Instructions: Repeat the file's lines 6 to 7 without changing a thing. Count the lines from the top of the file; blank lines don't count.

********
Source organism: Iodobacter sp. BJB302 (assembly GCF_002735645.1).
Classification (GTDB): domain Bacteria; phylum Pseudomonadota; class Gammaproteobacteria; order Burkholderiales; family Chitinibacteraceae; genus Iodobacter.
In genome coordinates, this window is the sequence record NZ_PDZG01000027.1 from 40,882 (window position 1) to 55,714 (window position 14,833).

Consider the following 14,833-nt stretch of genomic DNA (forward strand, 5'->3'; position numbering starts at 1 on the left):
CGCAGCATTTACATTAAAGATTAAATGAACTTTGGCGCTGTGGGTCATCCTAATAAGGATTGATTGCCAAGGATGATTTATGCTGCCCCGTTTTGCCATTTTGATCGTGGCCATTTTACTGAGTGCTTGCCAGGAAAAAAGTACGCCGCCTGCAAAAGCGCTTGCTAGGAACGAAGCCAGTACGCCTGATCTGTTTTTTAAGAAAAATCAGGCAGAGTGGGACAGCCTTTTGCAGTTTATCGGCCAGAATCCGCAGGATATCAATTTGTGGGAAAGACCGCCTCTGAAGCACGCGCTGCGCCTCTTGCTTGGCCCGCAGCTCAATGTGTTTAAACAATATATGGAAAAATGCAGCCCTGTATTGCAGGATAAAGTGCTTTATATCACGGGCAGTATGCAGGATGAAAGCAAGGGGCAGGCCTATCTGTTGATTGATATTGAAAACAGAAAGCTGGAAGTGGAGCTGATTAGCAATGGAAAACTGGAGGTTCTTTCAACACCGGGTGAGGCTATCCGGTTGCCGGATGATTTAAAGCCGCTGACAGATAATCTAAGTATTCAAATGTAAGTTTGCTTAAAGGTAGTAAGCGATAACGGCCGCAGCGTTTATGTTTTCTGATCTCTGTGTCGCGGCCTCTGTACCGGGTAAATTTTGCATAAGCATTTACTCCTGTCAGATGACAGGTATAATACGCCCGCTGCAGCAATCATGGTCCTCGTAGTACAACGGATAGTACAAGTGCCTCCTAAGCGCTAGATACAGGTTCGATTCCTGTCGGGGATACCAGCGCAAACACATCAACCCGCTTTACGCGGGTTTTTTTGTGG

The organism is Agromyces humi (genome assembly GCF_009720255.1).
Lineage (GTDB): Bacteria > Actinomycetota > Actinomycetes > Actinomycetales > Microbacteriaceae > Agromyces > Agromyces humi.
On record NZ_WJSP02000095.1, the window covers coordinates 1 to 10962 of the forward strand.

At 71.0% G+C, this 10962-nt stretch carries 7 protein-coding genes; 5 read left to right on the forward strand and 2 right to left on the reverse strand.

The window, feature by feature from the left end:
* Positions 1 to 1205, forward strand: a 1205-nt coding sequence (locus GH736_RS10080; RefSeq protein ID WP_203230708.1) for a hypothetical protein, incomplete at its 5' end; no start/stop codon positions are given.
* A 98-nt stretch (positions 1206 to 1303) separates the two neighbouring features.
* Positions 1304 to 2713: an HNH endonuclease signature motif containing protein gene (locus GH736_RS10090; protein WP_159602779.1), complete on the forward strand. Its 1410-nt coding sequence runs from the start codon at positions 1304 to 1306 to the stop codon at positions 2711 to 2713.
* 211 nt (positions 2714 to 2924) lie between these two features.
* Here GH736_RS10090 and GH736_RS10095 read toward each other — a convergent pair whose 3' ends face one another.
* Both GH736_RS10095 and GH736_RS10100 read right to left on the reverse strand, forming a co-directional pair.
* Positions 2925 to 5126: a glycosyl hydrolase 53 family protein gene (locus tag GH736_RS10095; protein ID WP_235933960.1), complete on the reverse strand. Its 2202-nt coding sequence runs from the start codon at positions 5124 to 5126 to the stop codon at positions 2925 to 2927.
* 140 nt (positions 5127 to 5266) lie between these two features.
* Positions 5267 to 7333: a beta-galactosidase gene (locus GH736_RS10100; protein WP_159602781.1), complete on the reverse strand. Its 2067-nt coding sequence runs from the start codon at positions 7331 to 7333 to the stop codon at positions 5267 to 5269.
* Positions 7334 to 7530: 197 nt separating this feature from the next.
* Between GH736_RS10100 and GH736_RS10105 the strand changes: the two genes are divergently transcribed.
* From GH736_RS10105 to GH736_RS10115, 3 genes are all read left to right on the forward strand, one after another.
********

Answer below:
The organism is Agromyces humi (genome assembly GCF_009720255.1).
Lineage (GTDB): Bacteria > Actinomycetota > Actinomycetes > Actinomycetales > Microbacteriaceae > Agromyces > Agromyces humi.